Wednesday, December 16, 2015

Gita for children!

Taking a cue from my friend and fellow blogger on “intolerance and all that jazz” that she guest posted on Onestoryaday, I found a perfect book for everyone to fall back on in these chaotic times. When in doubt or confusion, it’s not uncommon for us to turn to God or religious scriptures - be it the Gita, the Bible or the Quran. As a practising Hindu brought up and now married into a traditional household, seeking solace in religious activities like Bhajan singing, or reciting religious texts have been integral part of my life.  Though Abhay is still young, we make sure he participates in some of our routine religious activities at home, in whatever way he can afford to. While I am not sure how religious or spiritual my son will be in the future, it is our duty as parents to introduce them to our roots so that they know where to find them if and when they go looking for the same!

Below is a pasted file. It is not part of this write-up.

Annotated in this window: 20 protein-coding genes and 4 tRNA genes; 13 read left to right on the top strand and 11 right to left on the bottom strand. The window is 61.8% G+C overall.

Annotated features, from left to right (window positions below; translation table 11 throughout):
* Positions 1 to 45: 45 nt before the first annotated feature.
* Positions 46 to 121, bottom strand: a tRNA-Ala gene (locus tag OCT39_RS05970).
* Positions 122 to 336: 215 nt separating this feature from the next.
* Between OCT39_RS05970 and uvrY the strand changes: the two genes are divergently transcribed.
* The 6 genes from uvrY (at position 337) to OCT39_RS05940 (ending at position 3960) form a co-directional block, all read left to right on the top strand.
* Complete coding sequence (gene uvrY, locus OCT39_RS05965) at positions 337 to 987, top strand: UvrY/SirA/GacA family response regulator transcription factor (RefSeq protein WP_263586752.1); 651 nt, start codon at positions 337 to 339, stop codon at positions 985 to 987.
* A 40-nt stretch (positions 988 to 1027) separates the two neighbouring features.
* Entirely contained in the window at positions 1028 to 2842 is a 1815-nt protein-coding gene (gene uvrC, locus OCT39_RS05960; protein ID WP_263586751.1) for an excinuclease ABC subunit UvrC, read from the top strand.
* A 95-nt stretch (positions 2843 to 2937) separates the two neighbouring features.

So when I learnt about Roopa Pai’s “Gita for children”, I jumped and reserved my copy in advance. Though Bhagvad Gita is essentially known as the single most important Hindu scripture, Roopa Pai’s rendition has a universal appeal, irrespective of religion one follows. Rated as one of the top-five selling books of 2015 in the Children’s and Young adult category by Amazon, “The Gita for children” by Roopa Pai  brought out by Hachette India   promises to be a one-of- a kind retelling of the Bhagvad Gita and I must say that it sure lives up to this promise! It starts with the million dollar question like “What’s the big deal about the Bhagvad Gita?” that opens into a quiz on the Gita that might as well serve as a preface to the book. With a brief explanation of the background facts leading up to the most important conversation in Hindu mythology, like any other commentary on the Gita, this one too is divided into eighteen chapters or “yogas” in which Arjuna learns all there is to learn about the secret of good life from Krishna! Employing a rather contemporary narrative, using catchy phrases and titles, Gita for children takes the reader through each of the shlokas or verses and explains their true essence in an uncharacteristic way that the current generation is able to relate to. For instance….have you ever heard of Lord Krishna being described as a Dark Knight??!!! With each chapter featuring the progress of conversation between Arjuna and Krishna and followed by a child appropriate analysis of the life’s lessons embedded in them, the author also throws light on lesser known facts in the form of fun trivia. Not to forget, the reader is also given a glimpse into excerpts of other works from Harper Lee’s To Kill Mockingbird to Paul McCartney’s song “Ebony and Ivory” that echo the sentiments of Gita!  In all, “The Gita for children” beautifully presents the timeless epic without oversimplifying its concepts so as to serve as a wonderful guide book to children and adults alike! A must have for every library!!!

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